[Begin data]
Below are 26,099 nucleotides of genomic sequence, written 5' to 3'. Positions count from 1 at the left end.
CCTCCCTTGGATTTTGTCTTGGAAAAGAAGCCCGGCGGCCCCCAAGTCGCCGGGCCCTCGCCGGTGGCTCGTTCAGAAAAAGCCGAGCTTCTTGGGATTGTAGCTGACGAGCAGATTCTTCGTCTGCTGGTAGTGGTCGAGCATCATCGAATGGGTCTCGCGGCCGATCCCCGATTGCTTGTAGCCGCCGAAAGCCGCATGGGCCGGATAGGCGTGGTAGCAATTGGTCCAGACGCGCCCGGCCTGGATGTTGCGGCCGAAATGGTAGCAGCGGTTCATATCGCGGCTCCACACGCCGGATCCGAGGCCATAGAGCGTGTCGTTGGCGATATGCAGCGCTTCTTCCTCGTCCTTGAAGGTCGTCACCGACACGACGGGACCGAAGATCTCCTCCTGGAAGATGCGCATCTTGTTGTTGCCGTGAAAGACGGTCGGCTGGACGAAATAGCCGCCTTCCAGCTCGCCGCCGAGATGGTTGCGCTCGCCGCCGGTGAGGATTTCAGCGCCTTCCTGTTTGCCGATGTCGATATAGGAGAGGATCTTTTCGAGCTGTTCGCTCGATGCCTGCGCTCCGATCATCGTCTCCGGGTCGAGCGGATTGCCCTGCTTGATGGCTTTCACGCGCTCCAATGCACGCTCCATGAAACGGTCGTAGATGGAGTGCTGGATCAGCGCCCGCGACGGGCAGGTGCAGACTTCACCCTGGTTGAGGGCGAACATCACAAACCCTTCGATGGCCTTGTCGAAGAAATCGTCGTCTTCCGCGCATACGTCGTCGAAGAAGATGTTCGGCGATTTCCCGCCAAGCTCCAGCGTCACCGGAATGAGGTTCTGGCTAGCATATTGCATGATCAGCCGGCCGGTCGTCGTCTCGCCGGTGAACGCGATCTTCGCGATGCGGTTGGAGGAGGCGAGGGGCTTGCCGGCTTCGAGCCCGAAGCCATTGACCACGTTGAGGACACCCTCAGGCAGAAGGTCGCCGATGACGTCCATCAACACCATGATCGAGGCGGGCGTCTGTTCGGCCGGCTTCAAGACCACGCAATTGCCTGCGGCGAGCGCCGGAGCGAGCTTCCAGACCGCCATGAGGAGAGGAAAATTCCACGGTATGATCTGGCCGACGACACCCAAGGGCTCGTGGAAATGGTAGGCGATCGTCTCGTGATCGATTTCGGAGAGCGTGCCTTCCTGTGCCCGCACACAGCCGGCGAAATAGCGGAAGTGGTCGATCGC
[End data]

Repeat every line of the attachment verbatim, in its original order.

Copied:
Below are 26,099 nucleotides of genomic sequence, written 5' to 3'. Positions count from 1 at the left end.
CCTCCCTTGGATTTTGTCTTGGAAAAGAAGCCCGGCGGCCCCCAAGTCGCCGGGCCCTCGCCGGTGGCTCGTTCAGAAAAAGCCGAGCTTCTTGGGATTGTAGCTGACGAGCAGATTCTTCGTCTGCTGGTAGTGGTCGAGCATCATCGAATGGGTCTCGCGGCCGATCCCCGATTGCTTGTAGCCGCCGAAAGCCGCATGGGCCGGATAGGCGTGGTAGCAATTGGTCCAGACGCGCCCGGCCTGGATGTTGCGGCCGAAATGGTAGCAGCGGTTCATATCGCGGCTCCACACGCCGGATCCGAGGCCATAGAGCGTGTCGTTGGCGATATGCAGCGCTTCTTCCTCGTCCTTGAAGGTCGTCACCGACACGACGGGACCGAAGATCTCCTCCTGGAAGATGCGCATCTTGTTGTTGCCGTGAAAGACGGTCGGCTGGACGAAATAGCCGCCTTCCAGCTCGCCGCCGAGATGGTTGCGCTCGCCGCCGGTGAGGATTTCAGCGCCTTCCTGTTTGCCGATGTCGATATAGGAGAGGATCTTTTCGAGCTGTTCGCTCGATGCCTGCGCTCCGATCATCGTCTCCGGGTCGAGCGGATTGCCCTGCTTGATGGCTTTCACGCGCTCCAATGCACGCTCCATGAAACGGTCGTAGATGGAGTGCTGGATCAGCGCCCGCGACGGGCAGGTGCAGACTTCACCCTGGTTGAGGGCGAACATCACAAACCCTTCGATGGCCTTGTCGAAGAAATCGTCGTCTTCCGCGCATACGTCGTCGAAGAAGATGTTCGGCGATTTCCCGCCAAGCTCCAGCGTCACCGGAATGAGGTTCTGGCTAGCATATTGCATGATCAGCCGGCCGGTCGTCGTCTCGCCGGTGAACGCGATCTTCGCGATGCGGTTGGAGGAGGCGAGGGGCTTGCCGGCTTCGAGCCCGAAGCCATTGACCACGTTGAGGACACCCTCAGGCAGAAGGTCGCCGATGACGTCCATCAACACCATGATCGAGGCGGGCGTCTGTTCGGCCGGCTTCAAGACCACGCAATTGCCTGCGGCGAGCGCCGGAGCGAGCTTCCAGACCGCCATGAGGAGAGGAAAATTCCACGGTATGATCTGGCCGACGACACCCAAGGGCTCGTGGAAATGGTAGGCGATCGTCTCGTGATCGATTTCGGAGAGCGTGCCTTCCTGTGCCCGCACACAGCCGGCGAAATAGCGGAAGTGGTCGATCGC